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Discussion Starter · #1 ·
I was planning to build a sweet HTPC with all new components, but lack of work has changed that. SO! My goal is to make a cheap HTPC for now out of what I have: 3Ghz processor, 2GB Ram, older AGP mobo, silverstone case.


I just want to play movies, doesn't have to handle HD although that would be nice, and needs to output 5.1 sound.


I have looked at a few cards for AGP, but the reviews are frightfully mixed. Any recommendations on a decent AGP video card that will output a decent resolution? Like to stay around $50 if I can.


*HDTV versus S-Video - what is the difference when a video card says it outputs one of these? They both look the same, and HDTV output also does S-Video . . . is it just marketing, or is a video card with HDTV output better?


For audio card, need a card that can output coaxial or optical, have to run it to my reciever. Looked at Bluegears, but pretty expensive . . turtle beach has some cheap cards, but are they any good?


Any advice appreciated!
 

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Actually,


I just helped a buddy of mine build an HTPC to play blu rays on an old AGP system with a P4 2.8Ghz. We didn't use an AGP card - we used a PCI card!

http://www.newegg.com/Product/Produc...82E16814187041


It's based on the latest Nvidia G98 chips and decodes H.264 and VC1 well. It's the only PCI card that can do this, I think. It lets you take an old PC and make it run Windows 7 Aero well, blu-ray, VDPAU on linux, and CUDA accelerated apps. Pretty neat for a cheapo card that's passively cooled too.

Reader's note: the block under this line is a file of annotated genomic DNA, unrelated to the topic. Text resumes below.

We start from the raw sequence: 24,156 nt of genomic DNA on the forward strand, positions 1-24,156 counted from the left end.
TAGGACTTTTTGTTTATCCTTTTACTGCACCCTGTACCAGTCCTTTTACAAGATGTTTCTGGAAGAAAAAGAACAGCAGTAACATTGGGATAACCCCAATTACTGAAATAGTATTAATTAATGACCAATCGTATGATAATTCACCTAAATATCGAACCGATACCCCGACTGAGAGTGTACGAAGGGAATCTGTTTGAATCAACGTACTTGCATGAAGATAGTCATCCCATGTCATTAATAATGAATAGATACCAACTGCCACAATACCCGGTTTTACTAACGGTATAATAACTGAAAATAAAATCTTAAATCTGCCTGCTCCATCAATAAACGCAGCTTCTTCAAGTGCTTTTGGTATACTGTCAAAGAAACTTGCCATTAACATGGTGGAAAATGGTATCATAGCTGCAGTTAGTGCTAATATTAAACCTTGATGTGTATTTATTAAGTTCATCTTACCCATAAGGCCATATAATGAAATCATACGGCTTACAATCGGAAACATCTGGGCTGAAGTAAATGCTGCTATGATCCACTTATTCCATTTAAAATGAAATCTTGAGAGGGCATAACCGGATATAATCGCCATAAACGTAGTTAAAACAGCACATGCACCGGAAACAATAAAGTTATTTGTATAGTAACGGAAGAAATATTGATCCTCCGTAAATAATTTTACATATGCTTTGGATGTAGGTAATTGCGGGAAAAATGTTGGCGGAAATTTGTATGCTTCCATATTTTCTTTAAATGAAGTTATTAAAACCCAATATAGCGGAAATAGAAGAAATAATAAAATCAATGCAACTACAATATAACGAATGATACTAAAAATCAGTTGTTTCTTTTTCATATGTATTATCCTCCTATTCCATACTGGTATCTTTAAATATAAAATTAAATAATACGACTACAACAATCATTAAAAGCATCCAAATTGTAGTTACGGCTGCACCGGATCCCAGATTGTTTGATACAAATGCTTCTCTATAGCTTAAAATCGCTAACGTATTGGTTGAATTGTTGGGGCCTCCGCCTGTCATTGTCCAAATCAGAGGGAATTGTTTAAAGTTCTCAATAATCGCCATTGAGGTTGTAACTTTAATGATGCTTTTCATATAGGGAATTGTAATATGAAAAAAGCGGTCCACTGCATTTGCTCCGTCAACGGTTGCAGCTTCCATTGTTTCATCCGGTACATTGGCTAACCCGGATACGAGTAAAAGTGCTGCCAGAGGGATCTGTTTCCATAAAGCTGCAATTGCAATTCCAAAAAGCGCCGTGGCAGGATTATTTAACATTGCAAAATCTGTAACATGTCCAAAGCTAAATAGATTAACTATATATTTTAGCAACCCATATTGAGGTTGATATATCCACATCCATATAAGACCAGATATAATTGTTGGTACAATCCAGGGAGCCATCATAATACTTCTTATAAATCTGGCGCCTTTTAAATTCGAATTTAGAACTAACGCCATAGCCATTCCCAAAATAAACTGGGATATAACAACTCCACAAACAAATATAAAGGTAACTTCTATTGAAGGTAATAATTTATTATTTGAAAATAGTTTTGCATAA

I just hope you have extra PCI slots!
 

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btw, make sure you get 8400 GS cards with the clock speed at 567MHz. The slower speed indicates the older 8400 GS that does not do the VP3 level PureVideo decoding. The newegg item i linked is the G98. There is another card on there with more RAM but it's the older 8400 GS. Don't get that one.
 

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Discussion Starter · #6 ·
For some reason your link didn't work leonowski, and I couldn't find the name of the card you were referencing!


Wouldn't an AGP card be better than a PCI though?


renethx, thanks for the recommendations! That Diamond XS71 looks great, and really inexpensive!! The ASUS video card looks good, but pretty pricey . . . would something like


PNY VCG62256AEB GeForce 6200 256MB 64-bit GDDR2 AGP 4X/8X


or


Nvidia Geforce 6600GT 6600 GT 512MB AGP


be decent choices?


I have heard that you can get a DVI converter cable for some cards, but probably not the best way to go. I just need to get component out, that would be nice.


Appreciate the suggestions and advice!
 

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Stay away from GeForce 6xxx/7xxx cards. These cards lack hardware decode acceleration for 1080p contents.